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Franklin Delano Roosevelt

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NEWS
April 30, 1997
We raise monuments to honor a leader and his or her legacy. One of Franklin Delano Roosevelt's most impressive achievements - his rise to political greatness despite paralysis from polio - should be acknowledged by adding an image of him in a wheelchair to his memorial. It belongs with the other, familiar image he so carefully designed, the president wearing a dashing cape with his little dog, Fala, close by. A statue of the wheelchair-bound FDR need not dominate the memorial; it should be a modest addition, not the most prominent feature.
NEWS
April 15, 1995
On the 50th anniversary of Franklin Delano Roosevelt's death, only a few people are still around who remember the shock and terror that swept through the land on April 12, 1945. FDR had been president so long, a calming father figure through Depression and war, that many Americans couldn't imagine a United States without him. Young adults didn't even remember another president. The war wasn't over yet, and Americans were apprehensive that without their longtime leader, we might falter.
NEWS
December 26, 1987 | By Ken Tucker, Inquirer TV Critic
Chris Elliott's F.D.R. - A One-Man Show, the latest in Cinemax's Comedy Experiment series (tonight at 11:30), bypasses the concept of "funny" very early on and goes probing for something more unusual. Elliott is the staff writer for Late Night With David Letterman who has made a second - or perhaps, nowadays, first - career out of portraying odd characters like The Man Under the Seats and an exaggeration of Marlon Brando as a demented hermit. In all his comic incarnations, Elliott gives his characters an angry, aggressive edge - the last thing he's interested in is being likable.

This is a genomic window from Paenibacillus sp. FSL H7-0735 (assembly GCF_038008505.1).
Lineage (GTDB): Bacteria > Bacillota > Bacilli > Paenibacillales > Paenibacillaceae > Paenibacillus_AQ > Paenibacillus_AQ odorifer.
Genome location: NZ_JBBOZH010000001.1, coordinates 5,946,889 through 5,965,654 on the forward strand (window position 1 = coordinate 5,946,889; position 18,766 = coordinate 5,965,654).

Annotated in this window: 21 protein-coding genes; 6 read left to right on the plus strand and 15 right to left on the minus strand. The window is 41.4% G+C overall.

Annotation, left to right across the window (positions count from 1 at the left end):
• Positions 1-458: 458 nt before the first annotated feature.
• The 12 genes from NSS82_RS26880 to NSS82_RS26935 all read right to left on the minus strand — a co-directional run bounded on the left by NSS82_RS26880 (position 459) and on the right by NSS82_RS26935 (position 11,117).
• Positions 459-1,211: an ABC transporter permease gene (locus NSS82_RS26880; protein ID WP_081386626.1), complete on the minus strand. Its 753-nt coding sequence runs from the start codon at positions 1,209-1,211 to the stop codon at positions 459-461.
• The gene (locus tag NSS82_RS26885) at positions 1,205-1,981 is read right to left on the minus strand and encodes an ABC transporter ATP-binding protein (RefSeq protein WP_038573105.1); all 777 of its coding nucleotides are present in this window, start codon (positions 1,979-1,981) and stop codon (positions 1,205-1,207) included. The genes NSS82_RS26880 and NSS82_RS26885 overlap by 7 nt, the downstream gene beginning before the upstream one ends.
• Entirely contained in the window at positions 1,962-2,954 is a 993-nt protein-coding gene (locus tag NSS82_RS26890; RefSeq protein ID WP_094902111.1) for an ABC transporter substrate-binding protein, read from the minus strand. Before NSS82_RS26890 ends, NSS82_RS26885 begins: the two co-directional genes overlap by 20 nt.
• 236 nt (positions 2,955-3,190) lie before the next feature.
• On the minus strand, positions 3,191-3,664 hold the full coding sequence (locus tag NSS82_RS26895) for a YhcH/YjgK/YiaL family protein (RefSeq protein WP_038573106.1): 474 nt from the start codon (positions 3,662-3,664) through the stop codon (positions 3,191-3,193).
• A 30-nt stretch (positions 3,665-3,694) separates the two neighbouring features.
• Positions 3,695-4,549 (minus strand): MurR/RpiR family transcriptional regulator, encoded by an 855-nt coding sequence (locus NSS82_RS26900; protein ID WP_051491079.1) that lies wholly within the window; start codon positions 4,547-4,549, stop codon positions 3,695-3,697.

NEWS
December 14, 2012 | BY GARY THOMPSON, Daily News Staff Writer thompsg@phillynews.com, 215-854-5992 "H
YDE PARK ON Hudson" features former pot-smoking greenskeeper and ghostbuster Bill Murray as FDR, our Nazi-busting, Depression-ending president. A comedian like Bill Murray as Franklin Delano Roosevelt? You might as well cast Robin Williams as Theodore Roosevelt. Oh wait. Robin Williams was Theodore Roosevelt. And he was pretty good too, albeit in the children's fantasy "Night at the Museum. " "Hyde Park" asks a little more of Murray, casting him as FDR on the eve of World War II, meeting in upstate New York with England's King George, cementing the special relationship that in the coming years would liberate Europe and defeat Adolph Hitler.
NEWS
October 14, 1994 | By Mary Otto and James R. Carroll, INQUIRER WASHINGTON BUREAU
He said he wanted a memorial no bigger than a desk, and for a long time that's all there has been: a marble block plunked down on a grass strip on Pennsylvania Avenue. But soon, Franklin Delano Roosevelt will get a $52 million memorial near those commemorating Washington, Jefferson and Lincoln. Yesterday, nearly 50 years after his death, construction finally began here on a memorial to the President who led the nation longer than any other, and in times of unparalleled troubles.